The shooters at the Knob Creek Machine Gun Shoot run through hundreds of thousands of rounds of ammunition every year. Which is great for ammunition companies, but poses a slight problem for the shooters: how do you take loose or clipped ammunition and put it in belts? If it were one or two belts doing it by hand might not be an issue, but when volume is the name of the game it seems like the MG shooters turn to some interesting mechanical devices to do the dirty work for them.
Some guns don’t lend themselves well to mass ammunition loading, and other shooters didn’t think to invest in the sundry bulk loading options available on the market. In those cases shooters resort to the “old fashioned” method and do it one round at a time.
Some firearms were designed with clips in mind for rapidly replenishing magazines. The AK-47 comes to mind, as does the M1 Carbine. Even the M-16 has a capability for clips of 5.56 ammo to reload the magazines.
The lazy (or lucky) ones purchased their ammunition already in belts. Surplus ammunition, especially ex-Soviet stock, can be found still belted together decades after it was manufactured.
While magazine fed guns and pre-belted ammunition were present, a good number of the shooters used interesting machines to belt loose ammunition for them. I found these little machines fascinating, and so snapped a few pictures to share with the rest of you. This first machine takes .30-06 ammo on stripper clips and makes Browning m1919 belts.
Most of the machines were hand cranked, but this one looks like the owner got lazy and hooked up a small electric motor to work it. Caliber seems to be .30-06, and he links look like an m1919 Browning is the intended recipient.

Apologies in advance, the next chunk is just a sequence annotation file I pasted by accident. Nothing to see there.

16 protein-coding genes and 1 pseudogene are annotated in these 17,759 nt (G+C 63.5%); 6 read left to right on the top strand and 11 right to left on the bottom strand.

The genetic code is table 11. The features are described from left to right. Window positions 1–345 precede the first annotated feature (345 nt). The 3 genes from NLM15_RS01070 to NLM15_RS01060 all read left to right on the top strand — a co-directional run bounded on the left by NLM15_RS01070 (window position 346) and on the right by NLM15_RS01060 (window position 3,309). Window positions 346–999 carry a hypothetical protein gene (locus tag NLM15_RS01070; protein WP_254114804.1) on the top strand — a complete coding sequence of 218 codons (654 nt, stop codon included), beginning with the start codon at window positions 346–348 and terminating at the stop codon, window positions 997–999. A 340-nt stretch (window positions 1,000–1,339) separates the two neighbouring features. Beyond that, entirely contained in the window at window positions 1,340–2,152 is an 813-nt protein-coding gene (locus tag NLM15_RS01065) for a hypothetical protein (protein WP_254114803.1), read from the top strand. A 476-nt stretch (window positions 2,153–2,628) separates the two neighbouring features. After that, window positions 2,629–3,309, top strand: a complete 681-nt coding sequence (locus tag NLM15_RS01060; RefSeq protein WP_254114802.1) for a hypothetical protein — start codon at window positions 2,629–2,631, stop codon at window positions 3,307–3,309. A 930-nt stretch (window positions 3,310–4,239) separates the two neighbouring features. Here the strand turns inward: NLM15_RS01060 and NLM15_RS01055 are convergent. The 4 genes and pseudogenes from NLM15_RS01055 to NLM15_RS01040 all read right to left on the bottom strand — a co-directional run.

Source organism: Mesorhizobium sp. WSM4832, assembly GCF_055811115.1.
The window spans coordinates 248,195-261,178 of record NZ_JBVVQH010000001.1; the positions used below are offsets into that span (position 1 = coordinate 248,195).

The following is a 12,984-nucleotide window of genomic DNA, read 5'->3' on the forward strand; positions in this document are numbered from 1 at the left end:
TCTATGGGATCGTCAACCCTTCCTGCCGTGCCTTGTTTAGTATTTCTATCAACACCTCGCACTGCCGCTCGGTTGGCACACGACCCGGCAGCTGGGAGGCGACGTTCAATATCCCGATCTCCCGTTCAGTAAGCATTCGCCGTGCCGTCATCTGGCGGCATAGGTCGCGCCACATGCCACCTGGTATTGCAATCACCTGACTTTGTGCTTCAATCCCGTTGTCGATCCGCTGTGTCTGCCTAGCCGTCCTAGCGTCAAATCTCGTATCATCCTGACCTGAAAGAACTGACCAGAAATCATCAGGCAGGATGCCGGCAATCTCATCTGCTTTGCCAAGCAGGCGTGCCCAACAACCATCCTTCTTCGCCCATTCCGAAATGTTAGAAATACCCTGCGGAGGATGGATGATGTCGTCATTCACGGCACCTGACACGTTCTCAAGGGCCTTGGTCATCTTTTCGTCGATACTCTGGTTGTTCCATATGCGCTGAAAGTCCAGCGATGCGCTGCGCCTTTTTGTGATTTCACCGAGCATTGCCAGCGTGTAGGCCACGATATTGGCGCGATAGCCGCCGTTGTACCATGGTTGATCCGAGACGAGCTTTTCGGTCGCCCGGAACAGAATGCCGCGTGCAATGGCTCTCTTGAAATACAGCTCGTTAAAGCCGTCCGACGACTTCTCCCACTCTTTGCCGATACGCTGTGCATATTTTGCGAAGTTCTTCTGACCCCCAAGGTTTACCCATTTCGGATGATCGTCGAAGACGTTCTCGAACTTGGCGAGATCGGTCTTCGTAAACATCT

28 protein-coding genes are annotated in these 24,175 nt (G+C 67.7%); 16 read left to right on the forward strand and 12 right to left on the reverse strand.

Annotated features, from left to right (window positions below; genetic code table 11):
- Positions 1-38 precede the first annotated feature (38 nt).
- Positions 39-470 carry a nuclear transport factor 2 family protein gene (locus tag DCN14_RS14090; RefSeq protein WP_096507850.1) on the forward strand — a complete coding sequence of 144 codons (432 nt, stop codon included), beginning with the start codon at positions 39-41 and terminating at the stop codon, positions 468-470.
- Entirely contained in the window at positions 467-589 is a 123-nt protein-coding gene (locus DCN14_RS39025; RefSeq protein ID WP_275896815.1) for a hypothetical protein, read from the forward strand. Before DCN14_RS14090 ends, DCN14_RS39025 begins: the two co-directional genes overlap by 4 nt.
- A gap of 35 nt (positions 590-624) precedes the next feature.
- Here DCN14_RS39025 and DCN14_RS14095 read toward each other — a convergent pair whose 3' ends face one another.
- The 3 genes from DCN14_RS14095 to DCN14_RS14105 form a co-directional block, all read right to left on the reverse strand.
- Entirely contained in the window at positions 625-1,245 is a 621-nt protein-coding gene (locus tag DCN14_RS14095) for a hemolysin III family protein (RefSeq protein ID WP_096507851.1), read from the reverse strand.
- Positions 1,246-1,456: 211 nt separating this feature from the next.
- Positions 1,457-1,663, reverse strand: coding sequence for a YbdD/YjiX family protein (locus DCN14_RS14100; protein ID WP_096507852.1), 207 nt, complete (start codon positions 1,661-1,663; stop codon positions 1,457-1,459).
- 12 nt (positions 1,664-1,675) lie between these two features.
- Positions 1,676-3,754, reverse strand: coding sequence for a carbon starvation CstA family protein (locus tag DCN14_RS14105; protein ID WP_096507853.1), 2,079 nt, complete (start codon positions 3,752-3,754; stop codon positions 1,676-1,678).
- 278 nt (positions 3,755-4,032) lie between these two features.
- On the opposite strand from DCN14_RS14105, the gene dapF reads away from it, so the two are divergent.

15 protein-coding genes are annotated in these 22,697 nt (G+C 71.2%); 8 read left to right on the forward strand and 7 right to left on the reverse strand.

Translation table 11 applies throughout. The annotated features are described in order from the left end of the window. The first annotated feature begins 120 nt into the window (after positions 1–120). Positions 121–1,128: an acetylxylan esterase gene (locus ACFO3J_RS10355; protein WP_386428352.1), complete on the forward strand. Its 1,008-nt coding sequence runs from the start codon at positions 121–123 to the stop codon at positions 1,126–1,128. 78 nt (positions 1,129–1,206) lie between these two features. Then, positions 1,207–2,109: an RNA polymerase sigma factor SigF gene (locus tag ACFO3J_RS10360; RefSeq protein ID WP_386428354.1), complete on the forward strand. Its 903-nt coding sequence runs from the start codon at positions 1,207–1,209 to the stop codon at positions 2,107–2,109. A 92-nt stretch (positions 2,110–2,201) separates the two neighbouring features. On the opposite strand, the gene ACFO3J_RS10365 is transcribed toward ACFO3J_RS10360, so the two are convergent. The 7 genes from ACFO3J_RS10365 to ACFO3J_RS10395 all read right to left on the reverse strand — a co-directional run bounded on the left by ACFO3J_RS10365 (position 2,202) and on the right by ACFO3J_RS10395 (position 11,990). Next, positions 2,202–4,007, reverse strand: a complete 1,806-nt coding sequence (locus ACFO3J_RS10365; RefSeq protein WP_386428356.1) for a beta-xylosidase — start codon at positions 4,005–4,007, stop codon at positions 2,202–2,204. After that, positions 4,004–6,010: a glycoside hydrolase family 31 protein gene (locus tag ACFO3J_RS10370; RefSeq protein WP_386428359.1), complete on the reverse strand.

Here’s another hand cranked one, this time for an M60 machine gun. 7.62 NATO.
While browsing through the gun show that was adjacent to the firing line, I came across a few dozen such loaders for sale. For $1,000. Each. I guess if you shoot machine guns enough that you need one of these then you have the cash to spare. Which also explains the three booths selling cigars…
It is my opinion, having fired a crew-served M60, the Ma Duce an MP5 and a Glock Autopistol, that it is impossible to maintain a bad mood while firing a machine gun.
Fascinating post, thanks. Did you happen to take any video of the loading process?
You can buy a hand cranked loading device for the PK/PKM for around $250. Honestly, if I were to buy a belt-fed machine gun (no way can I afford it), I’d get a PKM. They’re ungodly reliable, they’re very light weight for what they are, and 7.62x54R is about as cheap as center fire rifle ammunition gets.
And they cost about $4500 for a semi auto. Parts kits go for 2K and up.
Demand worldwide is strong for the PKM. Why chop it up to ship it to the US when you have 10 other buyers waiting to take it intact.